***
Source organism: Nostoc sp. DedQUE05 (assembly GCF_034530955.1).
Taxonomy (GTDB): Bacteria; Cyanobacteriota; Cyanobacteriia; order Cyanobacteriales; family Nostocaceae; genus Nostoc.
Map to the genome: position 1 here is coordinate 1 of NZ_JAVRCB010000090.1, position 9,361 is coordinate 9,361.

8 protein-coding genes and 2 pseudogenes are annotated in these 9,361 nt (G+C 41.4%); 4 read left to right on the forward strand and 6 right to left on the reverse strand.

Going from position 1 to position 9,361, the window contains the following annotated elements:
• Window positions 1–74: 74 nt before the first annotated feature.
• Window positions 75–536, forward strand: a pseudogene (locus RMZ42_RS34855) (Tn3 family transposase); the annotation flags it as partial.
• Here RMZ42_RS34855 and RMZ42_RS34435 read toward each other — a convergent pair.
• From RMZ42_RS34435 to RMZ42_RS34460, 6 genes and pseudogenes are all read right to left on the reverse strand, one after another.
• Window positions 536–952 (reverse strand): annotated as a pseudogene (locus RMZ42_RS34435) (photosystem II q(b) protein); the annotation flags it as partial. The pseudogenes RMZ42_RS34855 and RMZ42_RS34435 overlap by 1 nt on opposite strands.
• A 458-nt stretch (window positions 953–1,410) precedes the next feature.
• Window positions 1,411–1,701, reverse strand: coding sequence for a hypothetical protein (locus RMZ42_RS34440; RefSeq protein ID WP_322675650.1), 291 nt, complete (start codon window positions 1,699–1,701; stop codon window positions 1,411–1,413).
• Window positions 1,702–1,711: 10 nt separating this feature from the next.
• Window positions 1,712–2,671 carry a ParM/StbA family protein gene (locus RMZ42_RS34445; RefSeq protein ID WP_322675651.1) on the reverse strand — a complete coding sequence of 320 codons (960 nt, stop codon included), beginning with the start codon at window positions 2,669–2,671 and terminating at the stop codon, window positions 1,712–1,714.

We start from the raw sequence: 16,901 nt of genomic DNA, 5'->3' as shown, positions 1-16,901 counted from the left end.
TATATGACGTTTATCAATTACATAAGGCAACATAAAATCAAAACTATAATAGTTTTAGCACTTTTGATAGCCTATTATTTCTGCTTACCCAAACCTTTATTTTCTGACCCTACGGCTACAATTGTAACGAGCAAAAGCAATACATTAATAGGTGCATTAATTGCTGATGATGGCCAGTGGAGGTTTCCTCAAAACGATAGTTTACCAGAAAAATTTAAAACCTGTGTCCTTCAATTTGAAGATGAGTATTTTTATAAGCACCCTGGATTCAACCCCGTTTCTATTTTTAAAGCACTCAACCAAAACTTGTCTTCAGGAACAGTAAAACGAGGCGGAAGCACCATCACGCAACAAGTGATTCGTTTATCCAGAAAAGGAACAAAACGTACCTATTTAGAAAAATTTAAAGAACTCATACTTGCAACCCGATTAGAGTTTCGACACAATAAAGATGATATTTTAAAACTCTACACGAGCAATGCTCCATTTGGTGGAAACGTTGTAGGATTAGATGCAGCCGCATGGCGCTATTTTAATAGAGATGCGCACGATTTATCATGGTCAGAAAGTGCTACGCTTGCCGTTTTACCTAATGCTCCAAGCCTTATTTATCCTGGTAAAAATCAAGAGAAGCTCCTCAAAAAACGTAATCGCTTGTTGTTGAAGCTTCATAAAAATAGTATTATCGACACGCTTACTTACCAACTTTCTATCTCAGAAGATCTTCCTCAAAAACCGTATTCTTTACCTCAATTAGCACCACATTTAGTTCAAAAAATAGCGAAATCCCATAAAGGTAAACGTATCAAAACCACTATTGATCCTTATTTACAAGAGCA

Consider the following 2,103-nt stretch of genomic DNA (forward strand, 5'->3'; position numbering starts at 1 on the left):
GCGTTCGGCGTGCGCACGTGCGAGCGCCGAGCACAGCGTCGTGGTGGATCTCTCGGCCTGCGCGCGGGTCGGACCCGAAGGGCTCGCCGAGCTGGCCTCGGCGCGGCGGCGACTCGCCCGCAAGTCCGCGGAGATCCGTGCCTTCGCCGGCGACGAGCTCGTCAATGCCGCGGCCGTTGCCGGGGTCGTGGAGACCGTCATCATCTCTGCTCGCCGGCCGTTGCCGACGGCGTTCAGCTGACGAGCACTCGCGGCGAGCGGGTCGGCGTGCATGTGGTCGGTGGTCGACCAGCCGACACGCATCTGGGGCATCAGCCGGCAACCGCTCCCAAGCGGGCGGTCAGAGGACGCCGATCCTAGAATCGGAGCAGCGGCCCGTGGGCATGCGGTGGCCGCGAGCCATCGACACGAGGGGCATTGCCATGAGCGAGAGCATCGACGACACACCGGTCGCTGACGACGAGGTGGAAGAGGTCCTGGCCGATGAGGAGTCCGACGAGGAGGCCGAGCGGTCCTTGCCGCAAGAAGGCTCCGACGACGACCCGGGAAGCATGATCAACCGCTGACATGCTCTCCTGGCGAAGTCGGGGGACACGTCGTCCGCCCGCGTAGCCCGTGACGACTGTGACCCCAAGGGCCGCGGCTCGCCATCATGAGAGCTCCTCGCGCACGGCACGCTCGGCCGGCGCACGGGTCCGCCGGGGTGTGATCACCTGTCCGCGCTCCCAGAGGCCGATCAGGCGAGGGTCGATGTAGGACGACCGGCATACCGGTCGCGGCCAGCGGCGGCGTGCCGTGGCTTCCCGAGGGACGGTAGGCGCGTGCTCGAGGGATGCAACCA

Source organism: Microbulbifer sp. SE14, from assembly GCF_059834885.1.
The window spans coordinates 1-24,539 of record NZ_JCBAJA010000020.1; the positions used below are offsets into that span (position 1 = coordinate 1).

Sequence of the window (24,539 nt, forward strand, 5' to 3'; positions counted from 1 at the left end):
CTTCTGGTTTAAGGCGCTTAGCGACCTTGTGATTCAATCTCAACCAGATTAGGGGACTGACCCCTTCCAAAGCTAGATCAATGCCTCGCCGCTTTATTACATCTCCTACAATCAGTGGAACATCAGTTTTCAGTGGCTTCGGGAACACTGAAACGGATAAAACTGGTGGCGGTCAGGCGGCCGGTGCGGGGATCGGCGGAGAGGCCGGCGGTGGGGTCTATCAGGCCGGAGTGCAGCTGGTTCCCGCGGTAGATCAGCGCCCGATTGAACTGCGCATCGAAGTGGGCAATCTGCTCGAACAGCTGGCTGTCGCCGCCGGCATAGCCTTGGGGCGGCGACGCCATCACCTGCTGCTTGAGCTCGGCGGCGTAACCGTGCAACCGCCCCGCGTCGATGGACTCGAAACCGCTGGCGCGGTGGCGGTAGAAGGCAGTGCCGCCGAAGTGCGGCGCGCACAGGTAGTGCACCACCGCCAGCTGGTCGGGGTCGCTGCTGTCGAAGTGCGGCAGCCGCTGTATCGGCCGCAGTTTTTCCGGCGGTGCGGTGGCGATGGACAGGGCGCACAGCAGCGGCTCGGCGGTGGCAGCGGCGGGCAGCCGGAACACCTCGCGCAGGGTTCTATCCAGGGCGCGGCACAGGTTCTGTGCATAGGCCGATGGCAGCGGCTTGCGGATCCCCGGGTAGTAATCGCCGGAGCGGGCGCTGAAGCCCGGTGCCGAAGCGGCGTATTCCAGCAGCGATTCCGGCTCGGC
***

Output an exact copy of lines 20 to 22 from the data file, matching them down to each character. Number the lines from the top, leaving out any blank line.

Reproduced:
The window spans coordinates 1-24,539 of record NZ_JCBAJA010000020.1; the positions used below are offsets into that span (position 1 = coordinate 1).

Sequence of the window (24,539 nt, forward strand, 5' to 3'; positions counted from 1 at the left end):
CTTCTGGTTTAAGGCGCTTAGCGACCTTGTGATTCAATCTCAACCAGATTAGGGGACTGACCCCTTCCAAAGCTAGATCAATGCCTCGCCGCTTTATTACATCTCCTACAATCAGTGGAACATCAGTTTTCAGTGGCTTCGGGAACACTGAAACGGATAAAACTGGTGGCGGTCAGGCGGCCGGTGCGGGGATCGGCGGAGAGGCCGGCGGTGGGGTCTATCAGGCCGGAGTGCAGCTGGTTCCCGCGGTAGATCAGCGCCCGATTGAACTGCGCATCGAAGTGGGCAATCTGCTCGAACAGCTGGCTGTCGCCGCCGGCATAGCCTTGGGGCGGCGACGCCATCACCTGCTGCTTGAGCTCGGCGGCGTAACCGTGCAACCGCCCCGCGTCGATGGACTCGAAACCGCTGGCGCGGTGGCGGTAGAAGGCAGTGCCGCCGAAGTGCGGCGCGCACAGGTAGTGCACCACCGCCAGCTGGTCGGGGTCGCTGCTGTCGAAGTGCGGCAGCCGCTGTATCGGCCGCAGTTTTTCCGGCGGTGCGGTGGCGATGGACAGGGCGCACAGCAGCGGCTCGGCGGTGGCAGCGGCGGGCAGCCGGAACACCTCGCGCAGGGTTCTATCCAGGGCGCGGCACAGGTTCTGTGCATAGGCCGATGGCAGCGGCTTGCGGATCCCCGGGTAGTAATCGCCGGAGCGGGCGCTGAAGCCCGGTGCCGAAGCGGCGTATTCCAGCAGCGATTCCGGCTCGGC